- 7% real estate investments
- 13% bond investments
When the stock market falls 3% in a day or 5% in a quarter, it’s likely that your real estate and bond investments will have a positive return. In this scenario, your total 401(k) investments may hold steady or only fall slightly due to the positive returns of the real estate and bond portion of your portfolio.
So, in spite of systematic risk, a diversified portfolio is still important.
Should you sell your assets because of Brexit?
Research has shown definitively that investors who attempt to “play the market” typically underperform the market averages. Dalbar’s 2015, 21st Annual Quantitative Analysis of Investor Behavior found that in 2014, the average equity mutual fund investor underperformed the S&P 500 by a margin of 8.19%. While the S&P 500 returned an annualized 13.69%, the average stock fund investor showed a gain of 5.50%. A similar underperformance by individual investors, when compared with the market averages, held true over 30, 20, 10, 5 and 3 year periods as well.
The cause of this underperformance is frequently cited, both in the Dalbar survey and other investor research as deficiencies in investor behavior. Behavioral finance is filled with examples of investors panicking when markets drop and selling at the bottom, only to gain back confidence after a big run up in stock prices and buy back in after stock market prices rally. In other words, left unchecked, investors can become their own worst investors.
During market volatility investors need to do several things:
- Understand market history and characteristics. Investment markets go up and down.
- Be aware of their own risk tolerance. Regardless of your age, if you simply cannot handle market swings, then you need an investment portfolio more heavily weighted towards less volatile investment classes such as bond funds and cash.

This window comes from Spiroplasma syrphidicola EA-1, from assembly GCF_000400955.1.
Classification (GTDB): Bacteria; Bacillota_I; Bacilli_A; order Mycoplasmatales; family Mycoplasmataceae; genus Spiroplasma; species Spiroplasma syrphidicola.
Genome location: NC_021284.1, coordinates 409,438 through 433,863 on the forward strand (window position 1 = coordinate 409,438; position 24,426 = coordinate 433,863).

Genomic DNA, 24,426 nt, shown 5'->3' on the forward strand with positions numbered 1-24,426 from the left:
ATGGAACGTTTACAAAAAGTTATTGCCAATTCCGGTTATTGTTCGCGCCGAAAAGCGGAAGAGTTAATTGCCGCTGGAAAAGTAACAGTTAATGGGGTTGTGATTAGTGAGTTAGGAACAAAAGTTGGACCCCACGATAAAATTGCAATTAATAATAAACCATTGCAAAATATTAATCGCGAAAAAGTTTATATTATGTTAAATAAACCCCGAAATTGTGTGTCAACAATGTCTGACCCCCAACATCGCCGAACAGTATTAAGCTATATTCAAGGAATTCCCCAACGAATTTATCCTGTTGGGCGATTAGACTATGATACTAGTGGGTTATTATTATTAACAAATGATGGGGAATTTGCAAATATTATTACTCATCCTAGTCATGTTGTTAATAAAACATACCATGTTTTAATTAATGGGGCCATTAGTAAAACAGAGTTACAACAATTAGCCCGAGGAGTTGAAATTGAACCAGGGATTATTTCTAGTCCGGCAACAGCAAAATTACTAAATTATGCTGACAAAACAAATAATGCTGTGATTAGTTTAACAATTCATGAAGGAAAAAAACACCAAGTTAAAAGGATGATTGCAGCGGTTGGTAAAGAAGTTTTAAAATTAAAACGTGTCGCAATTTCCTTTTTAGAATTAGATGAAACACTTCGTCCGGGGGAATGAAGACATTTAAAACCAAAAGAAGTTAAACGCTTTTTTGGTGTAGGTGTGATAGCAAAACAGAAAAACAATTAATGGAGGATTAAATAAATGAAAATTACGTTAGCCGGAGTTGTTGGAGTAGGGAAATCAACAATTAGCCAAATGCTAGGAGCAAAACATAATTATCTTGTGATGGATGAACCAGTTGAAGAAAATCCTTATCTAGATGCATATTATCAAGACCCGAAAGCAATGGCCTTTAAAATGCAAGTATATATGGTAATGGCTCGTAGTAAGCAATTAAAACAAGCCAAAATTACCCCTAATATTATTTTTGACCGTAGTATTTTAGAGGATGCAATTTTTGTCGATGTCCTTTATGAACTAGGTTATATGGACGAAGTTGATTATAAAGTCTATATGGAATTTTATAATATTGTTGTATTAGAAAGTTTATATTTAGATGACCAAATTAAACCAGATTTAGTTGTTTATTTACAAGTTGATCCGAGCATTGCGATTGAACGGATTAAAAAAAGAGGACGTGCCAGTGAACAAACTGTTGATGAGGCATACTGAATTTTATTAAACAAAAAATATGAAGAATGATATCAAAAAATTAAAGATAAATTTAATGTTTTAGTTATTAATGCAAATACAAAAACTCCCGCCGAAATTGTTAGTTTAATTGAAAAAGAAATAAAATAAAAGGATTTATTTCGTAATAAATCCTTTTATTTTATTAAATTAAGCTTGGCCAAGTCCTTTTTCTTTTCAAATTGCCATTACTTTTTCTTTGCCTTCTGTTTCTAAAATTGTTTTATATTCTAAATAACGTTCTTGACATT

- Pause during market declines and ask yourself when you will need to access your 401(k) or other investment accounts. If the answer is greater than 5 or 10 years away, you’re well served to sit tight. If you need your money earlier, then it shouldn’t be invested in the stock market with cash needed in the short term.
This graph from StockTwits makes an excellent point:
Should you adjust your asset allocation to fewer international stocks and bonds because of Brexit?
You may think it would be a good idea to shift your 401(k) or other investment allocations away from international assets to avoid exposure to the European market while both the UK and the rest of the EU are going through uncertain times. Many of the reasons we’ve outlined above about not impulsively selling your investments in general still apply on the sub-asset class level:
- No crystal ball: You don’t know what’s going to happen specifically to international stocks, just like you don’t know what’s going to happen to the stock market in general, or politics, or the world as a whole!
- Lost potential gains: If you sell now you might avoid some short-term losses in international stocks (and even this isn’t guaranteed), but you’ll also likely miss the eventual rebound because people won’t be able to guess correctly as to exactly when the international stock market will bounce back, which history has shown is almost always the case.
- Where would you reallocate those assets?: It’s not a guarantee that the US stock market will necessarily perform better than the European/international stock market. The markets move in ways that are not always obvious and events in one area can also cause ripple effects in another area.
- You’re investing for the long term: In the long term, you want to have global exposure to the stock market and make sure you’re diversified across regions. You shouldn’t give up that safety net of diversification because of short-term concerns and expose yourself to risk by putting all of your eggs in one basket.